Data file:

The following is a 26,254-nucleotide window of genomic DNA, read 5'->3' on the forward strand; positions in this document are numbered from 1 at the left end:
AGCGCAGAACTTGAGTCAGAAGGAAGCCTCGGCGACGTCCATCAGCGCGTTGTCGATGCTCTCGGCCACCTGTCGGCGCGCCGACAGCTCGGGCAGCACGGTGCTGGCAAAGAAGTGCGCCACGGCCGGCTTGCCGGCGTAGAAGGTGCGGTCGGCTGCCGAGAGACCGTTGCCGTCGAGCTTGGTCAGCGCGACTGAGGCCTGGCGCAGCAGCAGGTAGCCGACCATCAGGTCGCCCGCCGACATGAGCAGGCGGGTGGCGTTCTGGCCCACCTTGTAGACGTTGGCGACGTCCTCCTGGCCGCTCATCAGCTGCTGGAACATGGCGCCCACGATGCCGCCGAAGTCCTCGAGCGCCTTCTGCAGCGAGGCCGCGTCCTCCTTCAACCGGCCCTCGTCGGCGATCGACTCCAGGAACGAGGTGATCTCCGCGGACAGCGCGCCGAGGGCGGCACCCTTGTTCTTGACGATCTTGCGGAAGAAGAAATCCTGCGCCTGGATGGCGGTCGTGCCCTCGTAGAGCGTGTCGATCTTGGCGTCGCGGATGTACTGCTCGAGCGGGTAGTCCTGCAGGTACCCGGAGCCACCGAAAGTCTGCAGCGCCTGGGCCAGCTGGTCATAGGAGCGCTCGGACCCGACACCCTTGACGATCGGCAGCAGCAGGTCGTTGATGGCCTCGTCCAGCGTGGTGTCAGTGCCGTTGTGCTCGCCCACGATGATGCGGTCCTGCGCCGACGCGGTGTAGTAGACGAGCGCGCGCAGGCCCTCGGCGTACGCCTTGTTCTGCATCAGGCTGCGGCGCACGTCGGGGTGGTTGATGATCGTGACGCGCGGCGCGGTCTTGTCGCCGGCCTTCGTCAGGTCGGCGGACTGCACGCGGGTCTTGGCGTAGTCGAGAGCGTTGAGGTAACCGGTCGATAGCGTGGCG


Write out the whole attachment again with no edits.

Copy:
The following is a 26,254-nucleotide window of genomic DNA, read 5'->3' on the forward strand; positions in this document are numbered from 1 at the left end:
AGCGCAGAACTTGAGTCAGAAGGAAGCCTCGGCGACGTCCATCAGCGCGTTGTCGATGCTCTCGGCCACCTGTCGGCGCGCCGACAGCTCGGGCAGCACGGTGCTGGCAAAGAAGTGCGCCACGGCCGGCTTGCCGGCGTAGAAGGTGCGGTCGGCTGCCGAGAGACCGTTGCCGTCGAGCTTGGTCAGCGCGACTGAGGCCTGGCGCAGCAGCAGGTAGCCGACCATCAGGTCGCCCGCCGACATGAGCAGGCGGGTGGCGTTCTGGCCCACCTTGTAGACGTTGGCGACGTCCTCCTGGCCGCTCATCAGCTGCTGGAACATGGCGCCCACGATGCCGCCGAAGTCCTCGAGCGCCTTCTGCAGCGAGGCCGCGTCCTCCTTCAACCGGCCCTCGTCGGCGATCGACTCCAGGAACGAGGTGATCTCCGCGGACAGCGCGCCGAGGGCGGCACCCTTGTTCTTGACGATCTTGCGGAAGAAGAAATCCTGCGCCTGGATGGCGGTCGTGCCCTCGTAGAGCGTGTCGATCTTGGCGTCGCGGATGTACTGCTCGAGCGGGTAGTCCTGCAGGTACCCGGAGCCACCGAAAGTCTGCAGCGCCTGGGCCAGCTGGTCATAGGAGCGCTCGGACCCGACACCCTTGACGATCGGCAGCAGCAGGTCGTTGATGGCCTCGTCCAGCGTGGTGTCAGTGCCGTTGTGCTCGCCCACGATGATGCGGTCCTGCGCCGACGCGGTGTAGTAGACGAGCGCGCGCAGGCCCTCGGCGTACGCCTTGTTCTGCATCAGGCTGCGGCGCACGTCGGGGTGGTTGATGATCGTGACGCGCGGCGCGGTCTTGTCGCCGGCCTTCGTCAGGTCGGCGGACTGCACGCGGGTCTTGGCGTAGTCGAGAGCGTTGAGGTAACCGGTCGATAGCGTGGCG